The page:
Every student usually finds at least one, “huh?!?” moment in their textbooks. “Thanks, Textbooks” is a tribute to the finest—and shockingly funny—in academic writing. (Note for those particularly sensitive to these things, don’t be surprised if you find the language crosses into the PG-13 category fairly frequently.)
Gordon C. Balls:
In almost every case, a wife approaches marriage with a deeper understanding of and passion for loyal love. I consider this a God-given gift, one way she reflects the image of God (Genesis 1:27). I began to identify this as an aspect of a wife’s inner beauty.
This inner beauty exposes areas where a husband is lacking. Just as Isaiah encountered the Lord’s beauty, I heard husbands echo his response: “My destruction is sealed, for I am a sinful man and a member of sinful race” (Isaiah 6:5).
There’s a lot of discussion that goes on about church growth: what causes it; how to generate it; prepare for it; launch it; build it; cultivate it and even, to some degree, manufacture it. Many of the discussions are helpful, but there are a number of subtle beliefs that still creep up that aren’t healthy. In fact, they’re downright superstitious and, at times, dangerous to the church.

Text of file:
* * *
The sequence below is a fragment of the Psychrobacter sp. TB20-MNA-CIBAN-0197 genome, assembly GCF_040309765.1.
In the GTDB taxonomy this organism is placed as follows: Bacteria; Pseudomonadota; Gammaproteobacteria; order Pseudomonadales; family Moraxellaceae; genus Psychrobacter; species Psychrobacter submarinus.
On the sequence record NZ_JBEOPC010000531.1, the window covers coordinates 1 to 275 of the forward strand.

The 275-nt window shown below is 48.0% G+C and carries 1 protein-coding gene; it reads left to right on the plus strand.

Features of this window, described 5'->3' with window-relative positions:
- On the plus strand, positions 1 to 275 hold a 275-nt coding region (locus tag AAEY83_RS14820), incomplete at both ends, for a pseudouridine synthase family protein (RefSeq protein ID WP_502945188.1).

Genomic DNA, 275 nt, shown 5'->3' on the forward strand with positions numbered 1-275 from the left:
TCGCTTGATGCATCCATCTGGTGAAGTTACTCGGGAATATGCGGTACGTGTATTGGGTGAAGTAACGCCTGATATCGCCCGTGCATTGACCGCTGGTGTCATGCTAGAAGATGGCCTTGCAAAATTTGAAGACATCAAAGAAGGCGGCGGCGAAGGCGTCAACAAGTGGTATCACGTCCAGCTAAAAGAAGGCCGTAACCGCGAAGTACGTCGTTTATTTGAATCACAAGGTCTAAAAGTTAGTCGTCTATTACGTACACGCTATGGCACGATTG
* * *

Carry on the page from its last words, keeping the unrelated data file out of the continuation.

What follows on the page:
I’ve collected these myths over many conversations, coffees and lunches with church leaders and I’d like to share them with you.
The Christian’s future reality of glory is crucial to saving faith. Now please get this: it doesn’t mean we are saved by anything additional to faith alone in Jesus alone. What it does mean: if you trust in Jesus for your best life now, you don’t have the kind of faith the Bible describes. Your best life now is not the hope in which we were saved. Rather, the hope in which we were saved — and in which we rejoice — is the eternal reality of fellowship with God (Romans 5:1–2, 11).